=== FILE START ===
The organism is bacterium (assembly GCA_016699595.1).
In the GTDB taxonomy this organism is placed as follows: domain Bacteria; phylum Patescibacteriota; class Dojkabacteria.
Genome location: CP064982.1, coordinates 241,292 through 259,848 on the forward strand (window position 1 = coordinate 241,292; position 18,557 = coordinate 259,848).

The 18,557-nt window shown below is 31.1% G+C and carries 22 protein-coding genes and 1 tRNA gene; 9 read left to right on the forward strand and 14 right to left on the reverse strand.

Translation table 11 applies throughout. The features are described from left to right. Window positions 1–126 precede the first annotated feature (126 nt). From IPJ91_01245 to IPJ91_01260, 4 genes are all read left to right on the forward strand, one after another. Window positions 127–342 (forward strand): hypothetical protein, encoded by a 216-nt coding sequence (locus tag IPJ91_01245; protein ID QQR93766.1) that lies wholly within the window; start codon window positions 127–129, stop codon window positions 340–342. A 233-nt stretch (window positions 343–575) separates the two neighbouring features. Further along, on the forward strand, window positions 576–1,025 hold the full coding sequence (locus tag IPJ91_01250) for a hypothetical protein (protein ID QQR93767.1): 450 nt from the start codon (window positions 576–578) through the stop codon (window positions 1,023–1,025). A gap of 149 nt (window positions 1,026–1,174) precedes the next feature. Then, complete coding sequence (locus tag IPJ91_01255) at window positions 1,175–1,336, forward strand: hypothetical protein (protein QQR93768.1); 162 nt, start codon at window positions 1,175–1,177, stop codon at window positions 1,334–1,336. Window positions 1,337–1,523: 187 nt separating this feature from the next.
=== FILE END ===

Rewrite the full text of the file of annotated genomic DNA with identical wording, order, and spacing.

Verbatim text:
The organism is bacterium (assembly GCA_016699595.1).
In the GTDB taxonomy this organism is placed as follows: domain Bacteria; phylum Patescibacteriota; class Dojkabacteria.
Genome location: CP064982.1, coordinates 241,292 through 259,848 on the forward strand (window position 1 = coordinate 241,292; position 18,557 = coordinate 259,848).

The 18,557-nt window shown below is 31.1% G+C and carries 22 protein-coding genes and 1 tRNA gene; 9 read left to right on the forward strand and 14 right to left on the reverse strand.

Translation table 11 applies throughout. The features are described from left to right. Window positions 1–126 precede the first annotated feature (126 nt). From IPJ91_01245 to IPJ91_01260, 4 genes are all read left to right on the forward strand, one after another. Window positions 127–342 (forward strand): hypothetical protein, encoded by a 216-nt coding sequence (locus tag IPJ91_01245; protein ID QQR93766.1) that lies wholly within the window; start codon window positions 127–129, stop codon window positions 340–342. A 233-nt stretch (window positions 343–575) separates the two neighbouring features. Further along, on the forward strand, window positions 576–1,025 hold the full coding sequence (locus tag IPJ91_01250) for a hypothetical protein (protein ID QQR93767.1): 450 nt from the start codon (window positions 576–578) through the stop codon (window positions 1,023–1,025). A gap of 149 nt (window positions 1,026–1,174) precedes the next feature. Then, complete coding sequence (locus tag IPJ91_01255) at window positions 1,175–1,336, forward strand: hypothetical protein (protein QQR93768.1); 162 nt, start codon at window positions 1,175–1,177, stop codon at window positions 1,334–1,336. Window positions 1,337–1,523: 187 nt separating this feature from the next.